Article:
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Madrugada - Madrugada CD (album) cover




Rock Progressivo Italiano

3.02 | 25 ratings

From, the ultimate progressive rock music website

Sean Trane
Special Collaborator
Prog Folk
3 stars A keyboard-lead trio, Madrugada's (Dawn in Portuguese and Saanish) first album came out relatively late (74) in comparison with the band's birth (1970) and the previous 60's credentials (Le Bugie, Gruppo 3, Fuchs, I Condor & Mat 65) and their previous incarnation Terza Classe; and certainly even more in spite of the outside help of singers like Paoluzzi and Vecchioni. So these late bloomers produced their two albums in a short span, a sort of artistic boom, but even then most of the tracks on the first side of the present debut (graced with a normal artwork) are written by the pair, the rest being attributed to "piglet", which I assume is the trio together. But Madrugada is not your typical KB trio in the ELP style

Starting out a bit as if it was a Supertramp album with piano over wind noises, the eponymous track is a short intro leading into a 5-mins Camminar a folksy ballad, showing a poppy side of the group. Vieni Nella Strada is just as pop with a extended chorus and tape effects. Clearly the A-side's highlight Uomo Blue (Blue man) has a distinct electric piano sound and reaches calmly and subtly into Canterbury territory.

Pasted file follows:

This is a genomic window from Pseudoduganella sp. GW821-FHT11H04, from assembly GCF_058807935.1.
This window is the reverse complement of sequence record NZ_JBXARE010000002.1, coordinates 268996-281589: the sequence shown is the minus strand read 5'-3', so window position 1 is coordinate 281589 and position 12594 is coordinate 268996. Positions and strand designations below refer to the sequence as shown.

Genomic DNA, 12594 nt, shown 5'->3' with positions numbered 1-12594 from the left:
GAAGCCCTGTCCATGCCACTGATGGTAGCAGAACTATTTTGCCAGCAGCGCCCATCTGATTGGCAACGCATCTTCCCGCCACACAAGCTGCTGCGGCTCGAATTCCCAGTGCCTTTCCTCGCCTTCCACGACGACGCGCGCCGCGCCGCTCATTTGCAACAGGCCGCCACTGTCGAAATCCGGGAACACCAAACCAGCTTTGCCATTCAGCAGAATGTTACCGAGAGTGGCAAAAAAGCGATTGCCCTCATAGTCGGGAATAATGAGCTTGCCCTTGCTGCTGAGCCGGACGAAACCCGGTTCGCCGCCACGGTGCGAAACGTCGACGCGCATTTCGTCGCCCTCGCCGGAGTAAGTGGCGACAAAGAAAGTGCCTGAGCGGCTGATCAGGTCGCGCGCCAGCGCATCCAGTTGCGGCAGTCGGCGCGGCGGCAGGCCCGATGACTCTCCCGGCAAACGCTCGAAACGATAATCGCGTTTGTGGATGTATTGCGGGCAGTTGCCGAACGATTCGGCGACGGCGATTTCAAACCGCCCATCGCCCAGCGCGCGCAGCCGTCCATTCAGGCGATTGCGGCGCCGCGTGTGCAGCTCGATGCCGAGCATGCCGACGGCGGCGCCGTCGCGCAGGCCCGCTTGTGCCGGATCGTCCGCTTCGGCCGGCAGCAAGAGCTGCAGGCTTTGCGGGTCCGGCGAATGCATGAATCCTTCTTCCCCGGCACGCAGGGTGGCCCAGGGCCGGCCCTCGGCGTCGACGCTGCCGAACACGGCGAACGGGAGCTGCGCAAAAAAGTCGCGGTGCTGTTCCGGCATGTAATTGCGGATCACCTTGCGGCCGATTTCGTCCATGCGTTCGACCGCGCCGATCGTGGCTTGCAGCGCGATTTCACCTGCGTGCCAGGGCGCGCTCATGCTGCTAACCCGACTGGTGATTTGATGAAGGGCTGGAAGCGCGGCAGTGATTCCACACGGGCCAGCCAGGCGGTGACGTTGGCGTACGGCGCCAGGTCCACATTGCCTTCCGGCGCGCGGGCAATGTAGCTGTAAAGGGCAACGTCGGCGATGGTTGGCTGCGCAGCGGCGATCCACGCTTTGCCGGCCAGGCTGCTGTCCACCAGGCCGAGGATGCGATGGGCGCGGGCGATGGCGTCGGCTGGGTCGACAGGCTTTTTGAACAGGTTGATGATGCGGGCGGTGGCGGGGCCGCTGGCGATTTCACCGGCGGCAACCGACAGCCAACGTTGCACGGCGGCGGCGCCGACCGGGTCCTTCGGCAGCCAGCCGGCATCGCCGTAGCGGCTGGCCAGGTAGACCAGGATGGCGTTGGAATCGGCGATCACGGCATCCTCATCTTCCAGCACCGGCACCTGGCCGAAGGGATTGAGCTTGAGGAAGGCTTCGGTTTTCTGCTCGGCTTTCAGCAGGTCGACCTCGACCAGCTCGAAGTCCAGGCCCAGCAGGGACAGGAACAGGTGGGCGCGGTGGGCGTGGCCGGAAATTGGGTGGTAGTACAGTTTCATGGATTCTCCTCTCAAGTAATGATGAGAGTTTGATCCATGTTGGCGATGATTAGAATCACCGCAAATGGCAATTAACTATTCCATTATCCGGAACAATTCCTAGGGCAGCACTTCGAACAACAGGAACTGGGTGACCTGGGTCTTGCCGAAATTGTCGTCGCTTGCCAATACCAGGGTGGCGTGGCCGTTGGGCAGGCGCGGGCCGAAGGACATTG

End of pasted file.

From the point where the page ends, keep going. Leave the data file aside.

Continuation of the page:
The flipside starts on the delightful DMT, and if it wasn't for this hugely neglected cymbals overpowering the whole sound, this track would be their best of the album. The cymbals/hi-hat sound was a problem a bit all over the album, but in this track, it really becomes atrocious. The 10-mins instrumental Mandrax is the album's highlight with its constantly changing soundscapes and Canterbury penchants, while the closing eponymous outro is sung, unlike its intro companion.

Four bonus tracks for this Mini-Lp reissue, two of them of great interest since they are correct live versions of the album's best tracks. Of lesser interest (but still) is an early longer version of Comminar, but we are again plagued by the cymbals problems, but the 06 reunion track (at least I think it is) Reborn is rather pleasant and proggy as well. Had this album not have its cymbals sounds problem, I'd not have such a hard time saying which of their two albums I prefer. Would this album have that problem corrected, the debut would clinch this, but I'll leave it as a draw.

Sean Trane | 3/5 |


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